Dominoes are multifunctional. They can be used to play various games or to build elaborate mazes that tumble down when a single domino is disturbed. Sets of dominoes are available in all shapes and colors and they vary in complexity from sets of 28, utilizing the numbers 0 to 6 to sets of 253 utilizing the numbers 0 to 21. If you enjoy domino games, consider creating your own custom set of dominoes. Dominoes are relatively easy to make and you can create them out of smooth stones or polymer clay and paint them whatever colors you choose.
Things You'll Need
28 smooth stones
Black or gray acrylic craft paint (optional)
White craft paint
Small paint brush
Paint or glaze
Easy Stone Dominos
Gather twenty-eight smooth, oblong stones of approximately equal size from a nearby creek bed or river bed. Wash the stones thoroughly in warm soapy water to remove any dirt or dust, and lay them out to dry on a towel.
Paint all of your stones black or gray with acrylic craft paint. Lay them out on a piece of newspaper. Paint one side of the stone and allow it to dry before flipping it over to paint the other side. Alternatively, leave the stones their natural color if they are all similar.
Paint a white horizontal line across the width of each stone using a small brush, and allow the paint to dry completely.
Line the stones up into seven rows with one stone in the first row, two in the second, three in the third, four in the fourth, five in the fifth, six in the sixth, and seven stones in the seventh row.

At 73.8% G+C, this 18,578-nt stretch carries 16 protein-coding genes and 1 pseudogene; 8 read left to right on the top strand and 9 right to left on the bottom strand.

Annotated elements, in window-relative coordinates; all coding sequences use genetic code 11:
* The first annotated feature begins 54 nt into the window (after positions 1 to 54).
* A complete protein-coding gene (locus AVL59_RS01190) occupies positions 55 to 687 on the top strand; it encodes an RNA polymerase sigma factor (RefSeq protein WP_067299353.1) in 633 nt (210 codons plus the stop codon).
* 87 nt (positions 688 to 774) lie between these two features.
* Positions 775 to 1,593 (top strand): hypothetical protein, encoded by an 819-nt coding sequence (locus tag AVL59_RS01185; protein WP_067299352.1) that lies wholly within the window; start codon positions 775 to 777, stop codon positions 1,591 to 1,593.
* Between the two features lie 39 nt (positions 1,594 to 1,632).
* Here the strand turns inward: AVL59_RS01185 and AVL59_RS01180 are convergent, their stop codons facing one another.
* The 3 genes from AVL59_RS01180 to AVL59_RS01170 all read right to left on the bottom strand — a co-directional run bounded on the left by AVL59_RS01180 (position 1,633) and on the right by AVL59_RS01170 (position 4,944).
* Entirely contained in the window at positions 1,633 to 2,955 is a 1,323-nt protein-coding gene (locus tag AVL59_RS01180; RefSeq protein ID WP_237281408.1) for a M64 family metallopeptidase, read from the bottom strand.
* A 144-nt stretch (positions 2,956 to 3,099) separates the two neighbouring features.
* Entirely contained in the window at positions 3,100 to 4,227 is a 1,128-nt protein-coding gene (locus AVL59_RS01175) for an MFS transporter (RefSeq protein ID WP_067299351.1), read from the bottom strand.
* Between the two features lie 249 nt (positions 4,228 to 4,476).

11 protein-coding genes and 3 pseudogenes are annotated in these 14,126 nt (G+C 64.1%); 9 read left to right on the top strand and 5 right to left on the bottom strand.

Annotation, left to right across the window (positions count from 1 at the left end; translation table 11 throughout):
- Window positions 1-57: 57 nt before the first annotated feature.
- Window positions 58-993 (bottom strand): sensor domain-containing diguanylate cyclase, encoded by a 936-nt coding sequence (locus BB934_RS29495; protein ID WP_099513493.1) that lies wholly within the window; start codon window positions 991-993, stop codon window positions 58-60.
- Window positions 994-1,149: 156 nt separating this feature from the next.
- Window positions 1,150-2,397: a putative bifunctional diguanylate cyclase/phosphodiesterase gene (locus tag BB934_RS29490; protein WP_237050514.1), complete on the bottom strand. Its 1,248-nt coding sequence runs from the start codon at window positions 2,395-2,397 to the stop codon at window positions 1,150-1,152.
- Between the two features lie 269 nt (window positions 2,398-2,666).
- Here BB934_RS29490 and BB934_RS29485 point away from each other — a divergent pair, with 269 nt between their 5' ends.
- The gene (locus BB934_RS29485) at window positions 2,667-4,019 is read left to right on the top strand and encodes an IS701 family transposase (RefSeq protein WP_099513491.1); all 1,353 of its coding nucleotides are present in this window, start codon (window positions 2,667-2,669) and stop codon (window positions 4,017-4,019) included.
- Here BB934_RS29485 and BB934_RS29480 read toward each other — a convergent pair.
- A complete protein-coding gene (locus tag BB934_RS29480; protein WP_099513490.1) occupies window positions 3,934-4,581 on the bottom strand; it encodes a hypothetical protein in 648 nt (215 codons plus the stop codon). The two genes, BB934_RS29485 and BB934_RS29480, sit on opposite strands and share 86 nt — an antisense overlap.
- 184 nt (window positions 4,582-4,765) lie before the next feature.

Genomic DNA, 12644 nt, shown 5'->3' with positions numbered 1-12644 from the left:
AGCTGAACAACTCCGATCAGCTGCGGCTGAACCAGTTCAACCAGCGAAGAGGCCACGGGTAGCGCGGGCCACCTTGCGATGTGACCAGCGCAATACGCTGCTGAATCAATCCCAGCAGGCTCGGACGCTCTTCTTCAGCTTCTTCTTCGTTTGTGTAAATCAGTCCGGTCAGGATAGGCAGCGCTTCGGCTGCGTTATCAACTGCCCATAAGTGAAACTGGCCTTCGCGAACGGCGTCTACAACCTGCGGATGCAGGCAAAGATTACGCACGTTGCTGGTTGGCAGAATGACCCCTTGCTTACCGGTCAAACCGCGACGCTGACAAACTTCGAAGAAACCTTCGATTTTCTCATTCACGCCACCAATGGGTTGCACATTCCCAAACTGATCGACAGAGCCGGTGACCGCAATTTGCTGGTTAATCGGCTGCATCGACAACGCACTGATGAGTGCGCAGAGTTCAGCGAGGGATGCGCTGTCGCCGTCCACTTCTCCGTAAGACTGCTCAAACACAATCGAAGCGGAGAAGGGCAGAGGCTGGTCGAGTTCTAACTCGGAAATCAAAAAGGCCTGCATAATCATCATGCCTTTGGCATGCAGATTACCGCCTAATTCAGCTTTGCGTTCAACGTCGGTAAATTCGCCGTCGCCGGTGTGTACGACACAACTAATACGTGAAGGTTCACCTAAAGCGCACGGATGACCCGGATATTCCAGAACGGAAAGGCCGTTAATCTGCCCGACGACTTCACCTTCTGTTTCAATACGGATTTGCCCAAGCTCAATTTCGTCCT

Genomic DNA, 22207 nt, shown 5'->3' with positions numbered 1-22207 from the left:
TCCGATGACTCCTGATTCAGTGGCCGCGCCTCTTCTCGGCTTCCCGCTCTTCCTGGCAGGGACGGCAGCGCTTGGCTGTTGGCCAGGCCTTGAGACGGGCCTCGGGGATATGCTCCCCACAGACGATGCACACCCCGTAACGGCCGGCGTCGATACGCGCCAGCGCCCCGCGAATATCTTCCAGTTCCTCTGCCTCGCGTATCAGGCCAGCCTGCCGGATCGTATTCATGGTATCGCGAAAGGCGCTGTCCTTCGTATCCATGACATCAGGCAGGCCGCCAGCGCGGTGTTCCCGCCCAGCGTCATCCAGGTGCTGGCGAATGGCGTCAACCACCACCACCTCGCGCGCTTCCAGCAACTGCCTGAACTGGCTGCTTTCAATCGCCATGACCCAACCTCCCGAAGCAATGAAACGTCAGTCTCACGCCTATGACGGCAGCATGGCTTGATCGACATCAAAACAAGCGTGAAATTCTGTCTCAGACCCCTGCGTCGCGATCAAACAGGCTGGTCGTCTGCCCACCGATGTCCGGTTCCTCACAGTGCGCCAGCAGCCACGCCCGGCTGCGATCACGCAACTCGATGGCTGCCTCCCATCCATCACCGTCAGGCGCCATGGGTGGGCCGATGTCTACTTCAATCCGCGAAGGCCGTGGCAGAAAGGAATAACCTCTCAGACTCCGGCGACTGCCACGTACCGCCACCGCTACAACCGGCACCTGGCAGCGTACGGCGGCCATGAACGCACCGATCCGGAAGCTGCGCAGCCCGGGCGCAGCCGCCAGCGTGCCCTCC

Paint white dots onto the bottom half of each stone, leaving the stone in the top row blank on both sides. Paint one dot on the bottom half of the stones in the second row, two dots on those in the second row, and so forth, ending with six dots on the bottom half of every domino in the bottom row.
Paint white dots on the top half of each stone except for the single stone in the top row and the first stone in each row below. Beginning with the second domino in each row, paint one dot, then two, then three, all the way up to six. Each row has one more stone than the row above it, so each row will use more dots than the row above. Once the paint on your domino set dries it will be ready to use.
Create twenty-eight rectangles of equal size out of polymer clay. Form each domino individually or roll out a large piece of clay and cut the dominoes from it. Each domino should be twice as long as it is wide.
Create a horizontal depression across the width of each domino by pressing the side of a toothpick into the soft clay across the center.
Line the dominoes up into seven rows with one in the first row, two in the second, three in the third, four in the fourth, five in the fifth, six in the sixth, and seven dominoes in the seventh row.
Create the dots on each domino by pressing the end of a small paintbrush into the soft clay. Begin by making dots onto the bottom half of each domino, leaving the one in the top row blank on both sides. Press one dot into the bottom half of the dominoes in the second row, two dots on those in the second row, and so forth, ending with six dots on the bottom half of every domino in the bottom row.
Press dots into the top half of each domino except for the one in the top row and the first domino in each row below. Beginning with the second domino in each row, paint one dot, then two, then three, all the way up to six. Each row has one more domino than the row above it, so each row will use more dots than the row above.
Allow the dominoes to dry; then fire or bake them according to the directions included with the polymer clay.
Paint or glaze your domino set as you desire. You may use the classic design of a black background and white dots or you may choose your own color scheme. Fire or bake your domino set a second time if the paint or glaze you use requires it.
If you desire, create larger domino sets. Simply use the procedure outlined in step four of the first section to determine how many more stones or pieces of clay you will need.